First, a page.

• Pray for others when you say you will! If you are with the person when you say you'll pray for them, do it right there! Pray for the nations. Make praying for the unreached a part of your daily requests. Praying for other cultures is a great way to ensure the unreached do not remain out of sight, out of mind.

Prayer is Continual

Once we begin to understand what prayer is—an intentional, personal, relational act of worship—we can value the importance of prayer being continual. This may seem like an impossible task, but we are told to do so time and again (Ephesians 6:18; Colossians 4:2; 1 Thessalonians 5:16-18). It’s not so much about a literal 24/7 prayer. Once again, this continual act of prayer is more about our growing, continual dependence on the Lord and the growth in our relationships with God and others.

  • Don't do all the talking. Listen to God too! Another good use of a journal is to write down what you hear from Him.

So now that we have some basic principles about the purpose and importance of prayer, think about how you can grow in your prayer life. Don’t miss out on a personal, prayerful relationship with Christ!


There is perhaps no spiritual discipline understood less than fasting. At the heart of fasting is a declaration of dependency on God. That's why it is so important. When added to prayer as a routine part of our lives, our intimacy grows with our Father.

When something else satisfies more than Jesus, we need to remind ourselves that He is more than enough. There is no greater way to do this than to go without a fundamental resource of our bodies. Fasting is a powerful spiritual discipline that is altogether neglected in modern Christianity. But Jesus expected it of His followers (Matthew 6:16a). Fasting is all about saying “more than I want food in my stomach, I want God to fill me with His presence. More than bread in my belly, I want the Bread of Life.”

Fasting is undertaken for multiple reasons in biblical history: mourning sin (Daniel 9:1-3, Psalm 69:10), seeking counsel (2 Chronicles 20:3Ezra 8:21), or spiritual preparation (Daniel 1:12Acts 13:3). When it comes to fasting, we can quickly become legalistic and get caught up in the details of what it is we will take a break from and for how long. "Am I doing it right if I have this?" Don’t fall into this trap. More time and effort will be spent figuring out if you can have this or that, and then the entire point is missed. It’s not about the technical details, it’s about why you are committing to the fast. Simply commit to a fast and allow God to release you in His timing. If you need to, start gently.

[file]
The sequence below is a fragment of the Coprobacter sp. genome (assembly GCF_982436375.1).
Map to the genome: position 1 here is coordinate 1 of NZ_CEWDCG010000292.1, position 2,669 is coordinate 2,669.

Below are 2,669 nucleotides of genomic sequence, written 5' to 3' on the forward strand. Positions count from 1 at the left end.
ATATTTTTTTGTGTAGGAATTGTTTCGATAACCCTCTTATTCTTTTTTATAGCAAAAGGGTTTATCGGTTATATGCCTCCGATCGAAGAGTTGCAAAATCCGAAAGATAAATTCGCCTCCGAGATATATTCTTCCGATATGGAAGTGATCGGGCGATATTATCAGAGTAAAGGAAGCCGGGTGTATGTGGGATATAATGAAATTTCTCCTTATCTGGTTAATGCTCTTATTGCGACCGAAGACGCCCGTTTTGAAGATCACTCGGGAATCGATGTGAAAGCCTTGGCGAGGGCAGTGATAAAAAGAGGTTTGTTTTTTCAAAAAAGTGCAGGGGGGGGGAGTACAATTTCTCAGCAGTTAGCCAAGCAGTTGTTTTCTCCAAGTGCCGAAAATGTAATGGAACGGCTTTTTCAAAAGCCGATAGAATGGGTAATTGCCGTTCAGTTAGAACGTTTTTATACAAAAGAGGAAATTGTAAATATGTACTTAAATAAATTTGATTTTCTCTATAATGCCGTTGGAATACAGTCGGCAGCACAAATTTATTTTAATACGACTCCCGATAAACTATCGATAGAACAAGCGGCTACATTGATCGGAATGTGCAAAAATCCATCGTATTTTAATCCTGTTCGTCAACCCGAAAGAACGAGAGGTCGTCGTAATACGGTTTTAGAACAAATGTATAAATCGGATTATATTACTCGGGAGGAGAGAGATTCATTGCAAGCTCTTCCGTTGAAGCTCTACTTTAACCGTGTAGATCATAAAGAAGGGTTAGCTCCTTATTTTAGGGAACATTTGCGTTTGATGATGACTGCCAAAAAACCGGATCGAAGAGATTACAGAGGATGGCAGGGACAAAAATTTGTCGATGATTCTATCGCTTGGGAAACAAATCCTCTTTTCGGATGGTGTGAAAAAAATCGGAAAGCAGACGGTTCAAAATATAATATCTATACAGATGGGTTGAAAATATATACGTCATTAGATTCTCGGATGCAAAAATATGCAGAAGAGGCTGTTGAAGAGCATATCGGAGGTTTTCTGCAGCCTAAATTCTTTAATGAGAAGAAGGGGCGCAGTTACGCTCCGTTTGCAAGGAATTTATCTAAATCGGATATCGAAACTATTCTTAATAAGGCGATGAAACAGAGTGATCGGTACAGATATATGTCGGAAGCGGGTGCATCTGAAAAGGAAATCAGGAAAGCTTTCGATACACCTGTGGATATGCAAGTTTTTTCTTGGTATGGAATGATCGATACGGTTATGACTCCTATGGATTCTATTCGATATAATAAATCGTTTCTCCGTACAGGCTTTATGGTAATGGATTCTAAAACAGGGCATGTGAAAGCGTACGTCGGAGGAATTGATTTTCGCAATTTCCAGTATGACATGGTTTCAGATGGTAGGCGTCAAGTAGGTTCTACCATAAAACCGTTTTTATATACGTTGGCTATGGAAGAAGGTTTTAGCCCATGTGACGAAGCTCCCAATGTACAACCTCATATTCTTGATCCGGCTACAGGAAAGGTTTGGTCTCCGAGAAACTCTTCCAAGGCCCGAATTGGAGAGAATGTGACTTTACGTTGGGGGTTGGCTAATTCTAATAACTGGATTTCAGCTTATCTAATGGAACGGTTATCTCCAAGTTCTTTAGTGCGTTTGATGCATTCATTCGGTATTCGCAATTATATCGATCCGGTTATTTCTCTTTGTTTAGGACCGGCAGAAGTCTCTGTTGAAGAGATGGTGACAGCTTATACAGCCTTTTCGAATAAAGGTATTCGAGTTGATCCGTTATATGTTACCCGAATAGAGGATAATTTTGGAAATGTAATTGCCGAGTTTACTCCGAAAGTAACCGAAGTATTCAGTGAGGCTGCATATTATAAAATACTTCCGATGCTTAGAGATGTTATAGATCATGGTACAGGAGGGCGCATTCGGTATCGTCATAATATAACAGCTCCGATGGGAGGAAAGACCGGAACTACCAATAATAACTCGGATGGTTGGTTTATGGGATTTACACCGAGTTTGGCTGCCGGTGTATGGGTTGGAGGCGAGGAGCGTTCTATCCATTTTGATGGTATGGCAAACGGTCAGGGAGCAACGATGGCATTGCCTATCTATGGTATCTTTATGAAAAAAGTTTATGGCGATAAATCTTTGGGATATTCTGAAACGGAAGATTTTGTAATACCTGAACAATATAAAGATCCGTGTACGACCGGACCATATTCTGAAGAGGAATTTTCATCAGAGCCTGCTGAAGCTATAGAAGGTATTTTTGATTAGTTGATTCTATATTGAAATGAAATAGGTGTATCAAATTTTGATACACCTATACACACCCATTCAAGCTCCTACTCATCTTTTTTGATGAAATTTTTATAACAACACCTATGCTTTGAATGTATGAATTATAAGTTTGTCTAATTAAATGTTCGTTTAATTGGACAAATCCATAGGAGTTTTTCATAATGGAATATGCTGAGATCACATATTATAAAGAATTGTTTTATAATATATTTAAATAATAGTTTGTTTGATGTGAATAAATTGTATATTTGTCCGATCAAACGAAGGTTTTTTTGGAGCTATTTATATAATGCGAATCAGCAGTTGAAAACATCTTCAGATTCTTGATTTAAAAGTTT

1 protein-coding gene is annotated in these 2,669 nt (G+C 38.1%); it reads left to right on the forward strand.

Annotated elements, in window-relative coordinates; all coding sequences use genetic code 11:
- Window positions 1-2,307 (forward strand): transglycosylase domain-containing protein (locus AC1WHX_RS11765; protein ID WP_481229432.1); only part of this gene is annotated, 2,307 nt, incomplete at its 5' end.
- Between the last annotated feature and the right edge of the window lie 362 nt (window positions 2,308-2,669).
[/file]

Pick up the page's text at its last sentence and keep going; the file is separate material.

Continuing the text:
When you are in the midst of the fast and it is the hardest to resist the temptation of food or drink, that’s when you turn to God’s Word. Whenever you were going to eat a meal or snack, grab Scripture and eat it up instead. In the minutes you would’ve spent eating, spend it in prayer instead. Of primary focus, meditate on Christ’s sacrifice (1 Peter 2:21-25). Let God lead the time and listen to what He’s saying.

Make the prayer of Psalm 139 your intent for fasting: “Search me, O God, and know my heart! Try me and know my thoughts! And see if there be any grievous way in me, and lead me in the way everlasting!” He is certain to answer this. Be ready for it! God loves His children and desires what is best for them, and we may go kicking and screaming, but the goodness and purity that results will be worth the discipline. (Hebrews 12:1-13) The right heart during the fast will refocus the Christ-follower's dependency on Him. God is most glorified in us when we are most satisfied in Him. And that is what fasting is about.

Getting Started with Fasting

How do we undertake the discipline of fasting? A food fast is the hallmark of biblical example. In our times, there are also other things to consider removing for a period of time, such as media or entertainments. These are excellent choices, but nothing quite replaces a good fast from food. Any personal health conditions should be considered, with medical advice sought from a physician before beginning.

Here are a few ideas:

  • If you typically take in a lot of caffeine, it is not advisable to cut yourself off "cold turkey". Reduce down your caffeine intake in the days leading up to your fast.
  • A great place to start is to undertake a “Jewish fast”, where you go without food or drink from sundown to sundown. Water is acceptable.
  • Particularly for people with medical needs, a "clear liquids" or "juice" fast is a great way to partake in this discipline.
  • When feeling led to undergo a multi-day fast, the “Daniel fast” can be effective. Meats, grains, and sweets are removed from the diet, with a focus on healthy fruits and vegetables so as to provide physical as well as spiritual cleansing.
  • When you break your fast, do not gorge. Eat something sensible in an appropriate portion. And thank God for the blessings He provides every day, including our provision of food.
  • Total fasts of multiple days should be approached with all due consideration and discernment. Undertaking this is beyond the scope of this article.  It is wise to speak to a spiritual partner or pastor before beginning.
  • A great resource on fasting: A Hunger for God by John Piper.

This article was written from the teaching ministry of Compass Church, a plant of PPBC, by ordinary brothers and sisters who led each other in small group discussion.